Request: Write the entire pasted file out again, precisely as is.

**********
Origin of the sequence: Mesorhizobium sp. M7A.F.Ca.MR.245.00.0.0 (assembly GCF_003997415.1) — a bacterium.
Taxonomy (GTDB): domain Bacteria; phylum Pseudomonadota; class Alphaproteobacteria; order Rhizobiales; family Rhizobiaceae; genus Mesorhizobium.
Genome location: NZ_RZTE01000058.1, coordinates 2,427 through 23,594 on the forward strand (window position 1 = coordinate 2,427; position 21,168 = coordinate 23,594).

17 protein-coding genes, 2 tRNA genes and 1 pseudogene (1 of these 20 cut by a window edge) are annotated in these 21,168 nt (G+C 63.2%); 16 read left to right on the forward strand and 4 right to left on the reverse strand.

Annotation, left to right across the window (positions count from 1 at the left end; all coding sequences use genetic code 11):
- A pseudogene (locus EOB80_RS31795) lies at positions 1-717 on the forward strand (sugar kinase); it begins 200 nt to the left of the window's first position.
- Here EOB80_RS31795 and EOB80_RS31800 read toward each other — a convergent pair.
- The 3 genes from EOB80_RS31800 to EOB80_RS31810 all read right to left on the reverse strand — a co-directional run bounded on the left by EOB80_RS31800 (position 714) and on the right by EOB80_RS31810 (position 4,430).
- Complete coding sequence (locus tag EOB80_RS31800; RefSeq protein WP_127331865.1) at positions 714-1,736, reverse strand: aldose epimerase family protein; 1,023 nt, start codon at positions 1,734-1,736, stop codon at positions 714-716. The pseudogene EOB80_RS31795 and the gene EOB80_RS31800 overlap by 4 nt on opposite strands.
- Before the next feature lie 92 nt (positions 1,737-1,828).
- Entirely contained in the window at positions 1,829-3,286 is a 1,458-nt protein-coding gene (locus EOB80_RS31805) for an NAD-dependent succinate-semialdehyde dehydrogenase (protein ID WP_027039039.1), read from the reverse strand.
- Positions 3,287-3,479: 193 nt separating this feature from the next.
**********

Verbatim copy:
Origin of the sequence: Mesorhizobium sp. M7A.F.Ca.MR.245.00.0.0 (assembly GCF_003997415.1) — a bacterium.
Taxonomy (GTDB): domain Bacteria; phylum Pseudomonadota; class Alphaproteobacteria; order Rhizobiales; family Rhizobiaceae; genus Mesorhizobium.
Genome location: NZ_RZTE01000058.1, coordinates 2,427 through 23,594 on the forward strand (window position 1 = coordinate 2,427; position 21,168 = coordinate 23,594).

17 protein-coding genes, 2 tRNA genes and 1 pseudogene (1 of these 20 cut by a window edge) are annotated in these 21,168 nt (G+C 63.2%); 16 read left to right on the forward strand and 4 right to left on the reverse strand.

Annotation, left to right across the window (positions count from 1 at the left end; all coding sequences use genetic code 11):
- A pseudogene (locus EOB80_RS31795) lies at positions 1-717 on the forward strand (sugar kinase); it begins 200 nt to the left of the window's first position.
- Here EOB80_RS31795 and EOB80_RS31800 read toward each other — a convergent pair.
- The 3 genes from EOB80_RS31800 to EOB80_RS31810 all read right to left on the reverse strand — a co-directional run bounded on the left by EOB80_RS31800 (position 714) and on the right by EOB80_RS31810 (position 4,430).
- Complete coding sequence (locus tag EOB80_RS31800; RefSeq protein WP_127331865.1) at positions 714-1,736, reverse strand: aldose epimerase family protein; 1,023 nt, start codon at positions 1,734-1,736, stop codon at positions 714-716. The pseudogene EOB80_RS31795 and the gene EOB80_RS31800 overlap by 4 nt on opposite strands.
- Before the next feature lie 92 nt (positions 1,737-1,828).
- Entirely contained in the window at positions 1,829-3,286 is a 1,458-nt protein-coding gene (locus EOB80_RS31805) for an NAD-dependent succinate-semialdehyde dehydrogenase (protein ID WP_027039039.1), read from the reverse strand.
- Positions 3,287-3,479: 193 nt separating this feature from the next.